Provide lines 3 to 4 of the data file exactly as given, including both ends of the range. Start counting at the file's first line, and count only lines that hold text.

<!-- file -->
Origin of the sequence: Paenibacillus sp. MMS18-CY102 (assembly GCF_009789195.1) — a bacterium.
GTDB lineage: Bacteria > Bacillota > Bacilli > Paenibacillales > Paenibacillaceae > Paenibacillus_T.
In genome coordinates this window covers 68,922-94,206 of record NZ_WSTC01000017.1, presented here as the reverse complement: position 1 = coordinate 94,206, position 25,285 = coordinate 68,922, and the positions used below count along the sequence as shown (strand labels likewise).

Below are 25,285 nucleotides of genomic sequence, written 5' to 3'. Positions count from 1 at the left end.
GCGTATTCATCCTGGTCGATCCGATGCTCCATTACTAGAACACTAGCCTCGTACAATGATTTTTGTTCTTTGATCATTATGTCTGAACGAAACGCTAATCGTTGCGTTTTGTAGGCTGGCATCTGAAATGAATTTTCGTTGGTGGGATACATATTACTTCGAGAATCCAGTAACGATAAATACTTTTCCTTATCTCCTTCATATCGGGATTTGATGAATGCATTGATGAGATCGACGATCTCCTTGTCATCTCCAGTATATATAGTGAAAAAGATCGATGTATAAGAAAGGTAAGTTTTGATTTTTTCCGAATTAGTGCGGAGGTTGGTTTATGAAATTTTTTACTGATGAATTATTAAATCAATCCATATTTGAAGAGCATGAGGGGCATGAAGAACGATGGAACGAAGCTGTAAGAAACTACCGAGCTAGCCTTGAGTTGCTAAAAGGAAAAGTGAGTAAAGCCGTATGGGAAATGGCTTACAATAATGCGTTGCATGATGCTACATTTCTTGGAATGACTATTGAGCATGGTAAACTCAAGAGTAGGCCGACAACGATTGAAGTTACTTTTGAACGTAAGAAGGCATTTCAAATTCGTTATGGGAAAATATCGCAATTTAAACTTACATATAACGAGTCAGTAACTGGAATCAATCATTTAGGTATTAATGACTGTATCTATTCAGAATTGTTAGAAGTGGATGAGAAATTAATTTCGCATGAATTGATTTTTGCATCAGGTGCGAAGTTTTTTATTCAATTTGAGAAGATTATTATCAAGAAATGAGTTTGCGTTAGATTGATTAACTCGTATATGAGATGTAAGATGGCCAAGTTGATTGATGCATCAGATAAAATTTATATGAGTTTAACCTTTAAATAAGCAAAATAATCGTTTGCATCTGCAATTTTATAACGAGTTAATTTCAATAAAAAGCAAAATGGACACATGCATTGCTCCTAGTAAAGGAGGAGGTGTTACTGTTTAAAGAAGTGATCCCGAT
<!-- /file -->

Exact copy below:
In genome coordinates this window covers 68,922-94,206 of record NZ_WSTC01000017.1, presented here as the reverse complement: position 1 = coordinate 94,206, position 25,285 = coordinate 68,922, and the positions used below count along the sequence as shown (strand labels likewise).

Below are 25,285 nucleotides of genomic sequence, written 5' to 3'. Positions count from 1 at the left end.